It can be oppressively masculine after a while, and despite the sheer number of guys to choose from, the charm fades after seeing them get into a series of similar hijinks. The most interesting person among them is Finn, but the movie isn’t willing to test him or hurt him enough to make him into Jesse in Before Sunrise. Absent that, the aimlessness is compounded with a fraction too much ribbing. The actual baseball in the movie is fairly strong, and it provides a raison d’être for the movie that had been slipping away a little bit. Not every moment has as much meaning as the game of Knuckles between Nesbit (Austin Amelio) and Brumley (Tanner Kalina), a freshman. Nez has been the undisputed Knuckles champion, but Brumley outlasts him. It’s two out of three! the upperclassman shouts. Tomorrow! Finn, looking on with Jake, says this is what a winning team looks like off the field. The guys have to find something to win at, even if it’s dumb.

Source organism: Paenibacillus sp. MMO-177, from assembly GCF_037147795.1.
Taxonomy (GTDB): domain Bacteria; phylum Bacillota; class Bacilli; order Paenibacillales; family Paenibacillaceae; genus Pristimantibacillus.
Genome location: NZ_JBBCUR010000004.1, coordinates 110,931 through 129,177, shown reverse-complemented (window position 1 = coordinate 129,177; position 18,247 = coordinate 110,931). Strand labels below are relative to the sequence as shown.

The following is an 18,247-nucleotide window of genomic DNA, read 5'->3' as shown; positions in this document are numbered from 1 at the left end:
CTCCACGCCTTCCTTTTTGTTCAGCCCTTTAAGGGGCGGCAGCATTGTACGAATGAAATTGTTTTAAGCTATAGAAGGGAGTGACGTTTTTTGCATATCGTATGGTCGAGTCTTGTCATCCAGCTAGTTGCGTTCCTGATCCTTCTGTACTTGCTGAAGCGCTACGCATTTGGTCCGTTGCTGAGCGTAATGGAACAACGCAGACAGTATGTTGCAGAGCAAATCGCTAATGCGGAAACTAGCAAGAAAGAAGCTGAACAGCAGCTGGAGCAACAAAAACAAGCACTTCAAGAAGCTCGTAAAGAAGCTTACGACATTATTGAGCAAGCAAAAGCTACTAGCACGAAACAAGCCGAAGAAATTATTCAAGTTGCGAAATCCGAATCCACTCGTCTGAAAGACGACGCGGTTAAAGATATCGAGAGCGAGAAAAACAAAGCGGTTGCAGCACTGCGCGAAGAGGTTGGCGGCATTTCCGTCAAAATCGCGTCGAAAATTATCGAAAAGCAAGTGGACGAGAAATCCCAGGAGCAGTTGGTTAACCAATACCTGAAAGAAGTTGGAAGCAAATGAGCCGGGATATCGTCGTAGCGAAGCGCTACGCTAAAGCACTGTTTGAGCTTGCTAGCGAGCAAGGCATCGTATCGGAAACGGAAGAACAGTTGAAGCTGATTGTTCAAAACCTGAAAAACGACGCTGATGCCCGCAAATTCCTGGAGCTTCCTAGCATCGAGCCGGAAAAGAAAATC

I was a little worried about the baseball in this movie; there may not be a sport that’s harder for actors to fake, but for the most part they look good. Jenner has a decent motion to the plate. Russell doesn’t. Juston Street, brother of longtime MLB reliever Huston Street and a baseball player himself, knows what he’s doing. (He has one of the toughest parts to act in the movie—he plays that guy who swears he hits 95 on the gun even though there’s no evidence of it whatever, and in the meantime wants to be the baddest guy around. He’s the only guy on the team whose performance feels really forced.) No one is more obviously a good player than Hoechlin, who played college baseball. He has a good lefty swing (and played infield, so you know he’s serious), and his aggressive, ultra-competitive demeanor is absolutely recognizable on any diamond in America. He is what ’40s ballplayers called a “Red Ass,” a guy who intends to win anything he can get his hands on and has no time for people who can’t fathom his burning desire to win. Not only does he enjoy being the best, but he finds ways to rub it in whenever possible. Niles is throwing his actual heat in batting practice; McReynolds effortlessly homers off of him and berates him for putting his ego before the team. Jake beat McReynolds at ping-pong earlier, which the senior cannot forgive the freshman for doing. He takes a strike, tells the catcher to put another one on him just because, and then smacks a double into right, beaming at the newbie from second. Welcome to college ball, he says. In a movie filled with guys one-upping each other, there is no more powerful way to do so than what McReynolds does seemingly without trying.